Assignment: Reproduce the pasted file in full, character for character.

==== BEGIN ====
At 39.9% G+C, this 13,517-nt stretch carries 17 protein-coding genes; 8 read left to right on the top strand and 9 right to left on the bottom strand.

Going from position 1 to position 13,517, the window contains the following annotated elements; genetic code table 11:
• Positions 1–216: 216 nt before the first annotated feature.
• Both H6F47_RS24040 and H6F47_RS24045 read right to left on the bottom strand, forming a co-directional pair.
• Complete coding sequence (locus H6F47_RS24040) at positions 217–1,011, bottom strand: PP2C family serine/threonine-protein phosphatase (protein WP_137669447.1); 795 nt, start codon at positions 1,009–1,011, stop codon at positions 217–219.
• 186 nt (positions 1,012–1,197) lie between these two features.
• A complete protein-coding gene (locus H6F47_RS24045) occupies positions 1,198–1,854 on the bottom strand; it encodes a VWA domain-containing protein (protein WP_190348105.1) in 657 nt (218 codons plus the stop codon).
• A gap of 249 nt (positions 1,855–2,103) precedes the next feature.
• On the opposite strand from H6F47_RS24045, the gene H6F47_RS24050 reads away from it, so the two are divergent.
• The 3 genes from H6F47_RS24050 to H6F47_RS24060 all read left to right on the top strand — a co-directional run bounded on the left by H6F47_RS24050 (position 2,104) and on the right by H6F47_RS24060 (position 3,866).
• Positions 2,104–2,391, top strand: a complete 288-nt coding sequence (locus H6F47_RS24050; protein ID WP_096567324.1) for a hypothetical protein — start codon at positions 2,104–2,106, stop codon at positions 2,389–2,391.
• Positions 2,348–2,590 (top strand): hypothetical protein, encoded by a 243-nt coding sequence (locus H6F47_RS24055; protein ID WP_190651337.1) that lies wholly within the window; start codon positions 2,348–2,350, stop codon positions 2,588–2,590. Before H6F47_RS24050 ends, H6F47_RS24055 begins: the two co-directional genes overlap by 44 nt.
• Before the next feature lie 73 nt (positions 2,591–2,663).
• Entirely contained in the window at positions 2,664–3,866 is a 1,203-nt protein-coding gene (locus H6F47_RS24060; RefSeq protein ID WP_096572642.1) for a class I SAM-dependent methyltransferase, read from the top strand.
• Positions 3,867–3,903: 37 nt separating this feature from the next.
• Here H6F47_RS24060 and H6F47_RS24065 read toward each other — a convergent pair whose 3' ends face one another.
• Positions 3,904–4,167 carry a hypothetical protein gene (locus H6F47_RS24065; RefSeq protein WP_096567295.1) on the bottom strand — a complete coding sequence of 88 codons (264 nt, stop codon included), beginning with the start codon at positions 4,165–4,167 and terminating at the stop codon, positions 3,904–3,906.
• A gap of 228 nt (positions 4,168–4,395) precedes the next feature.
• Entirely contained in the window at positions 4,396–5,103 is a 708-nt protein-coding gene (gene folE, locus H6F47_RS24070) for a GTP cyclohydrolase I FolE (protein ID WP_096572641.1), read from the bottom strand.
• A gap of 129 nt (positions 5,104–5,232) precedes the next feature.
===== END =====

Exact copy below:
At 39.9% G+C, this 13,517-nt stretch carries 17 protein-coding genes; 8 read left to right on the top strand and 9 right to left on the bottom strand.

Going from position 1 to position 13,517, the window contains the following annotated elements; genetic code table 11:
• Positions 1–216: 216 nt before the first annotated feature.
• Both H6F47_RS24040 and H6F47_RS24045 read right to left on the bottom strand, forming a co-directional pair.
• Complete coding sequence (locus H6F47_RS24040) at positions 217–1,011, bottom strand: PP2C family serine/threonine-protein phosphatase (protein WP_137669447.1); 795 nt, start codon at positions 1,009–1,011, stop codon at positions 217–219.
• 186 nt (positions 1,012–1,197) lie between these two features.
• A complete protein-coding gene (locus H6F47_RS24045) occupies positions 1,198–1,854 on the bottom strand; it encodes a VWA domain-containing protein (protein WP_190348105.1) in 657 nt (218 codons plus the stop codon).
• A gap of 249 nt (positions 1,855–2,103) precedes the next feature.
• On the opposite strand from H6F47_RS24045, the gene H6F47_RS24050 reads away from it, so the two are divergent.
• The 3 genes from H6F47_RS24050 to H6F47_RS24060 all read left to right on the top strand — a co-directional run bounded on the left by H6F47_RS24050 (position 2,104) and on the right by H6F47_RS24060 (position 3,866).
• Positions 2,104–2,391, top strand: a complete 288-nt coding sequence (locus H6F47_RS24050; protein ID WP_096567324.1) for a hypothetical protein — start codon at positions 2,104–2,106, stop codon at positions 2,389–2,391.
• Positions 2,348–2,590 (top strand): hypothetical protein, encoded by a 243-nt coding sequence (locus H6F47_RS24055; protein ID WP_190651337.1) that lies wholly within the window; start codon positions 2,348–2,350, stop codon positions 2,588–2,590. Before H6F47_RS24050 ends, H6F47_RS24055 begins: the two co-directional genes overlap by 44 nt.
• Before the next feature lie 73 nt (positions 2,591–2,663).
• Entirely contained in the window at positions 2,664–3,866 is a 1,203-nt protein-coding gene (locus H6F47_RS24060; RefSeq protein ID WP_096572642.1) for a class I SAM-dependent methyltransferase, read from the top strand.
• Positions 3,867–3,903: 37 nt separating this feature from the next.
• Here H6F47_RS24060 and H6F47_RS24065 read toward each other — a convergent pair whose 3' ends face one another.
• Positions 3,904–4,167 carry a hypothetical protein gene (locus H6F47_RS24065; RefSeq protein WP_096567295.1) on the bottom strand — a complete coding sequence of 88 codons (264 nt, stop codon included), beginning with the start codon at positions 4,165–4,167 and terminating at the stop codon, positions 3,904–3,906.
• A gap of 228 nt (positions 4,168–4,395) precedes the next feature.
• Entirely contained in the window at positions 4,396–5,103 is a 708-nt protein-coding gene (gene folE, locus H6F47_RS24070) for a GTP cyclohydrolase I FolE (protein ID WP_096572641.1), read from the bottom strand.
• A gap of 129 nt (positions 5,104–5,232) precedes the next feature.